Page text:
In this blog post, we discuss how excess body weight affects fertility and pregnancy, as well as what to be aware of about pregnancy after weight loss surgery.
Obesity and Fertility in Females
Weight – whether too high or too low — can affect a woman’s ability to get pregnant, have a healthy pregnancy and deliver a healthy baby.
The relationship between obesity and female fertility is complex and multifactorial.
Excess body weight has been shown to:
- Increases the amount of oestrogen in the body.
Oestrogen is a hormone produced by ovaries as well as fat cells. Weight gain causes fat cells to grow and produce more oestrogen than needed. This disrupts regular ovulation and can result in irregular menstrual cycles.
- Increases the risk of insulin resistance.
Insulin resistance refers to when the body needs to produce more and more insulin to keep blood sugar levels at bay. High amounts of insulin in the blood has been linked to metabolic disturbances that affect ovulation.
Obesity Pregnancy Risks
Obesity also increases the risk of almost all pregnancy complications in women, including:
- Gestational diabetes mellitus (elevated blood sugar levels during pregnancy)
- Gestational hypertension and preeclampsia (a pregnancy complication characterised by high blood pressure)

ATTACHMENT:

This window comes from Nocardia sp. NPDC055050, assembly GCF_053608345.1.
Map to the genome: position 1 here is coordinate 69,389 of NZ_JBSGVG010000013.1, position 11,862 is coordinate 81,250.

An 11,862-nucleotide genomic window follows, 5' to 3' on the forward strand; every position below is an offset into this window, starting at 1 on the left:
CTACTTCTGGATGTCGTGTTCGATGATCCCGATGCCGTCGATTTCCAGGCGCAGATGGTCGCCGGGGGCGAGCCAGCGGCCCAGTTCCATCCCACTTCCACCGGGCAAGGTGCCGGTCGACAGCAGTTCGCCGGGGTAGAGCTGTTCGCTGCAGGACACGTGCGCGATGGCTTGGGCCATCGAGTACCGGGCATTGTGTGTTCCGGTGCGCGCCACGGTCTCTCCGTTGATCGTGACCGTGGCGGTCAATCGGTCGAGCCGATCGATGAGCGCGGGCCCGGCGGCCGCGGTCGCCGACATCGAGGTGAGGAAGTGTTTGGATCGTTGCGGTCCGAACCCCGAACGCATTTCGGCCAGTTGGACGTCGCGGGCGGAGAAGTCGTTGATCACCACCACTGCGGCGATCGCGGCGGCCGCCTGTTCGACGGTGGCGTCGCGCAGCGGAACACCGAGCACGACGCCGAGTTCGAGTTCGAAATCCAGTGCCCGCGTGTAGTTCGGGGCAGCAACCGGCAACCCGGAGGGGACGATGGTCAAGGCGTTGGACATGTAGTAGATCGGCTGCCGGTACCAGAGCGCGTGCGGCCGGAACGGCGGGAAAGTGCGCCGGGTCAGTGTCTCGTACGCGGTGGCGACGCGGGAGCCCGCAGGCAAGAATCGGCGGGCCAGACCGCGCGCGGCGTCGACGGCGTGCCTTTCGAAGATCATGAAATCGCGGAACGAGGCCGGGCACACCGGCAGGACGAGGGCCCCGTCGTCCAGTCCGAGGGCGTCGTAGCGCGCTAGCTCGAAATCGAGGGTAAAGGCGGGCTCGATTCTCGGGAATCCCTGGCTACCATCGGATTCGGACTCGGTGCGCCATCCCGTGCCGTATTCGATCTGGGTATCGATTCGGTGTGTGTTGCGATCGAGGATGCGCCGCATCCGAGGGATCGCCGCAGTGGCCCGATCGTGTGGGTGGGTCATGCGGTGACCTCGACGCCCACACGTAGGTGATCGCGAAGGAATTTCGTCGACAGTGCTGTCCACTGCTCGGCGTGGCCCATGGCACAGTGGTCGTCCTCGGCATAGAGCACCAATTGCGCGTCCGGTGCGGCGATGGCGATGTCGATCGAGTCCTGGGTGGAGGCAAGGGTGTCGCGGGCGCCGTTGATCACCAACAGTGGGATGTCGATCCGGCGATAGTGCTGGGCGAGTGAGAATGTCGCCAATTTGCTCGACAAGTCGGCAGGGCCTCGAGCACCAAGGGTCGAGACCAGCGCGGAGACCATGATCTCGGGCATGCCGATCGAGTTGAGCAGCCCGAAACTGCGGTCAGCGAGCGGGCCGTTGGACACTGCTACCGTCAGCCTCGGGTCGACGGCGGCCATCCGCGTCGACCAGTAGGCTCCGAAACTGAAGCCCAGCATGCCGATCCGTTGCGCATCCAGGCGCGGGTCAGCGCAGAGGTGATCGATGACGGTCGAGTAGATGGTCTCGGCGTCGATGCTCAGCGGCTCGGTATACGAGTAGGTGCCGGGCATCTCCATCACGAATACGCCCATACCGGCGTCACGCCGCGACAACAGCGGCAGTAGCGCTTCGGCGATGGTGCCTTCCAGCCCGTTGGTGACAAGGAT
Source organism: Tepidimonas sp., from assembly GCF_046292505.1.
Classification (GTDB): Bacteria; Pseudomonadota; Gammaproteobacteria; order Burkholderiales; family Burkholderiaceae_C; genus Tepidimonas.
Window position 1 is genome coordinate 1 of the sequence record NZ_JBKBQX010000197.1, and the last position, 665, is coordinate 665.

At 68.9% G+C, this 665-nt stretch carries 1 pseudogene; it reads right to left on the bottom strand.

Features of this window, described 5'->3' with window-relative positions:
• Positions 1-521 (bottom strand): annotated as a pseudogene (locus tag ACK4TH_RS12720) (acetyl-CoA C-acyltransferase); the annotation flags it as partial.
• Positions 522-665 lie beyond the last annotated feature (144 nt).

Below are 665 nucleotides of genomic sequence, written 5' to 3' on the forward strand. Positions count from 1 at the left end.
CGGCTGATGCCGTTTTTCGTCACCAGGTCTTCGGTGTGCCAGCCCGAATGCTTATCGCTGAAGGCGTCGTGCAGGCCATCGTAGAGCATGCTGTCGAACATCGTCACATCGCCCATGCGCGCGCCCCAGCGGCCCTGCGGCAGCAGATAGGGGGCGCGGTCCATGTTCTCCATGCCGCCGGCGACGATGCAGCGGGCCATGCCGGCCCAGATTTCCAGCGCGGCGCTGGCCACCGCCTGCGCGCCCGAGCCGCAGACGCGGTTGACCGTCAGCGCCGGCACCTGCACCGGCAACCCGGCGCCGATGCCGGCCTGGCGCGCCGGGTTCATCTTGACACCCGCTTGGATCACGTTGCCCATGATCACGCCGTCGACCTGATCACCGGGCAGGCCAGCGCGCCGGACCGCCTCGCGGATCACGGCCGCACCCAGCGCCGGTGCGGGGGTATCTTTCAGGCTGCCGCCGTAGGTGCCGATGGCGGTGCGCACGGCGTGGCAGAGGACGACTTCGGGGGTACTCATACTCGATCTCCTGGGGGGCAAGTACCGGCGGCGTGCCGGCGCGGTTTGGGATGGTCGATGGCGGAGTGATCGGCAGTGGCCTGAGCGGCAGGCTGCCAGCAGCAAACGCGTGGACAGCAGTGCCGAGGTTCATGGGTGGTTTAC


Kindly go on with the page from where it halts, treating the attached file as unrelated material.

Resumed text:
- Delivery of large for gestational age (LGA) infants
- Blood clots
- A higher incidence of miscarriages, cesareans and congenital defects in newborns
Obesity and Fertility in Males
Being overweight or obese can affect a man’s fertility by causing hormonal imbalances (lower testosterone) and diminishing total sperm count and quality.
In addition, studies have also shown obesity to be linked with erectile dysfunction.
Fertility after Bariatric Surgery
Due to significant weight loss, most women find their fertility levels rapidly increase after bariatric surgery.
We recommend waiting for at least 12 months before trying for a baby due to the following reasons:
- Inadequate maternal nutrition to support a healthy pregnancy
- Inadequate weight gain, resulting in a poor supply of nutrients to the baby
- Low birth weight and an increased risk of developmental delays in the baby
- Breastfeeding may also be a challenge due to increased requirements for calories and fluids
Weight Loss Surgery and Pregnancy
Pregnancy after bariatric surgery can be safe and healthy, with the help of a multidisciplinary team supporting you.
It is important to:
- Cease bariatric specific multivitamins immediately due to the high vitamin A content. Start taking a pregnancy safe multivitamin prescribed by your GP throughout pregnancy and breastfeeding
- Get regular blood tests to monitor vitamin and mineral levels and to prevent micronutrient deficiencies
- See your GP and monitor for appropriate weight gain throughout your pregnancy
- Continue to see a dietitian for a pregnancy specific meal plan
- Aim for 5-6 small nutritious meals throughout the day
- Aim for adequate fluid intake (at least 2L per day)
- Speak to a physiotherapist or exercise physiologist to ensure you are able to remain physically active during pregnancy.